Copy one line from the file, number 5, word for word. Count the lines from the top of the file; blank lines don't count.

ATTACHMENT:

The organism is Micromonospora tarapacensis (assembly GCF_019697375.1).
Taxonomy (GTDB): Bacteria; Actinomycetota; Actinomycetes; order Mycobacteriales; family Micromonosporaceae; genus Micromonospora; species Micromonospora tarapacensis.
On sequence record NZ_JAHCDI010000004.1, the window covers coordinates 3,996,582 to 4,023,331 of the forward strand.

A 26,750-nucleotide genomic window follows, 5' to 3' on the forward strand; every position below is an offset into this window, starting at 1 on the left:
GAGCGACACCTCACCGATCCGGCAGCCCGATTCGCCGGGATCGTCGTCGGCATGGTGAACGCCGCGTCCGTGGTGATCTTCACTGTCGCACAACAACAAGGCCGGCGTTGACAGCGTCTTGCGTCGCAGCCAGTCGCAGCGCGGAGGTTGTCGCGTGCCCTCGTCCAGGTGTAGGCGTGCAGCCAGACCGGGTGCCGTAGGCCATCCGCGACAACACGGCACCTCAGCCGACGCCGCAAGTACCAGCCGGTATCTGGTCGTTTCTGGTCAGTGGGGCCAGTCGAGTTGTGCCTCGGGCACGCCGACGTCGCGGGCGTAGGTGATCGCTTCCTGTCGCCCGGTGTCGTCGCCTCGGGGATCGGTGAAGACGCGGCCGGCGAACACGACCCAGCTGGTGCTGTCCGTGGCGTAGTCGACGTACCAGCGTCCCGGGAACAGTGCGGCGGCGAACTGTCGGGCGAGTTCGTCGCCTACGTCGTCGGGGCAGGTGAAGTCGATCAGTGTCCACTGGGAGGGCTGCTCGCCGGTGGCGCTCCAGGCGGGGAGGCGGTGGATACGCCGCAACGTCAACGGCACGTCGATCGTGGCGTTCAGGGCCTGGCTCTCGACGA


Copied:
GAGCGACACCTCACCGATCCGGCAGCCCGATTCGCCGGGATCGTCGTCGGCATGGTGAACGCCGCGTCCGTGGTGATCTTCACTGTCGCACAACAACAAGGCCGGCGTTGACAGCGTCTTGCGTCGCAGCCAGTCGCAGCGCGGAGGTTGTCGCGTGCCCTCGTCCAGGTGTAGGCGTGCAGCCAGACCGGGTGCCGTAGGCCATCCGCGACAACACGGCACCTCAGCCGACGCCGCAAGTACCAGCCGGTATCTGGTCGTTTCTGGTCAGTGGGGCCAGTCGAGTTGTGCCTCGGGCACGCCGACGTCGCGGGCGTAGGTGATCGCTTCCTGTCGCCCGGTGTCGTCGCCTCGGGGATCGGTGAAGACGCGGCCGGCGAACACGACCCAGCTGGTGCTGTCCGTGGCGTAGTCGACGTACCAGCGTCCCGGGAACAGTGCGGCGGCGAACTGTCGGGCGAGTTCGTCGCCTACGTCGTCGGGGCAGGTGAAGTCGATCAGTGTCCACTGGGAGGGCTGCTCGCCGGTGGCGCTCCAGGCGGGGAGGCGGTGGATACGCCGCAACGTCAACGGCACGTCGATCGTGGCGTTCAGGGCCTGGCTCTCGACGA